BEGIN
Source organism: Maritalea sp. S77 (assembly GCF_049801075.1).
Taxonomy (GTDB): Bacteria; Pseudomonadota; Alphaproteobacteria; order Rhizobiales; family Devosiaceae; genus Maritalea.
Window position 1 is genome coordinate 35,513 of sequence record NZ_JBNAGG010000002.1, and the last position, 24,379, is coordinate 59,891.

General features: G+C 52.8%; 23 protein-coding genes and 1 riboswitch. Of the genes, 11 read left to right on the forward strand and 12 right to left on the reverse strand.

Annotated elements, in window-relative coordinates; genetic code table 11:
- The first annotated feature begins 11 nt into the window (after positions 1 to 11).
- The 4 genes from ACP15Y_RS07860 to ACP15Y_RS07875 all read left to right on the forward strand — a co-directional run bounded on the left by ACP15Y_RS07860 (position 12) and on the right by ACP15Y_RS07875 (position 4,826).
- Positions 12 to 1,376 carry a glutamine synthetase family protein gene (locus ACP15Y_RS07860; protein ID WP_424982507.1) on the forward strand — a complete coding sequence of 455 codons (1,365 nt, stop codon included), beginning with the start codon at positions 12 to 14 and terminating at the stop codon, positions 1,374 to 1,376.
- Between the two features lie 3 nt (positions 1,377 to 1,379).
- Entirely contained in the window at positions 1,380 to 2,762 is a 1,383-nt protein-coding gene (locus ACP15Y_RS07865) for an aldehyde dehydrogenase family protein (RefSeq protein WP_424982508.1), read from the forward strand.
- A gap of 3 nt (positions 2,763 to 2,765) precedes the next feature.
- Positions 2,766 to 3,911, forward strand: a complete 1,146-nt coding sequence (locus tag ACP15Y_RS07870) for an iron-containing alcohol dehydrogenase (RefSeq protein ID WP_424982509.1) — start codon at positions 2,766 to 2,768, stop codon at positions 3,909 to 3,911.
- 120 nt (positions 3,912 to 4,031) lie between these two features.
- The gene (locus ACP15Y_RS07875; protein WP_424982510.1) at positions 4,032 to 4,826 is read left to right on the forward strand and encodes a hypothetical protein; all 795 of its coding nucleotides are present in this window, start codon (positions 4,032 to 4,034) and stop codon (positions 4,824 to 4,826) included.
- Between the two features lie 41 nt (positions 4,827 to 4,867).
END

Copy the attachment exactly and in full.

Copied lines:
Source organism: Maritalea sp. S77 (assembly GCF_049801075.1).
Taxonomy (GTDB): Bacteria; Pseudomonadota; Alphaproteobacteria; order Rhizobiales; family Devosiaceae; genus Maritalea.
Window position 1 is genome coordinate 35,513 of sequence record NZ_JBNAGG010000002.1, and the last position, 24,379, is coordinate 59,891.

General features: G+C 52.8%; 23 protein-coding genes and 1 riboswitch. Of the genes, 11 read left to right on the forward strand and 12 right to left on the reverse strand.

Annotated elements, in window-relative coordinates; genetic code table 11:
- The first annotated feature begins 11 nt into the window (after positions 1 to 11).
- The 4 genes from ACP15Y_RS07860 to ACP15Y_RS07875 all read left to right on the forward strand — a co-directional run bounded on the left by ACP15Y_RS07860 (position 12) and on the right by ACP15Y_RS07875 (position 4,826).
- Positions 12 to 1,376 carry a glutamine synthetase family protein gene (locus ACP15Y_RS07860; protein ID WP_424982507.1) on the forward strand — a complete coding sequence of 455 codons (1,365 nt, stop codon included), beginning with the start codon at positions 12 to 14 and terminating at the stop codon, positions 1,374 to 1,376.
- Between the two features lie 3 nt (positions 1,377 to 1,379).
- Entirely contained in the window at positions 1,380 to 2,762 is a 1,383-nt protein-coding gene (locus ACP15Y_RS07865) for an aldehyde dehydrogenase family protein (RefSeq protein WP_424982508.1), read from the forward strand.
- A gap of 3 nt (positions 2,763 to 2,765) precedes the next feature.
- Positions 2,766 to 3,911, forward strand: a complete 1,146-nt coding sequence (locus tag ACP15Y_RS07870) for an iron-containing alcohol dehydrogenase (RefSeq protein ID WP_424982509.1) — start codon at positions 2,766 to 2,768, stop codon at positions 3,909 to 3,911.
- 120 nt (positions 3,912 to 4,031) lie between these two features.
- The gene (locus ACP15Y_RS07875; protein WP_424982510.1) at positions 4,032 to 4,826 is read left to right on the forward strand and encodes a hypothetical protein; all 795 of its coding nucleotides are present in this window, start codon (positions 4,032 to 4,034) and stop codon (positions 4,824 to 4,826) included.
- Between the two features lie 41 nt (positions 4,827 to 4,867).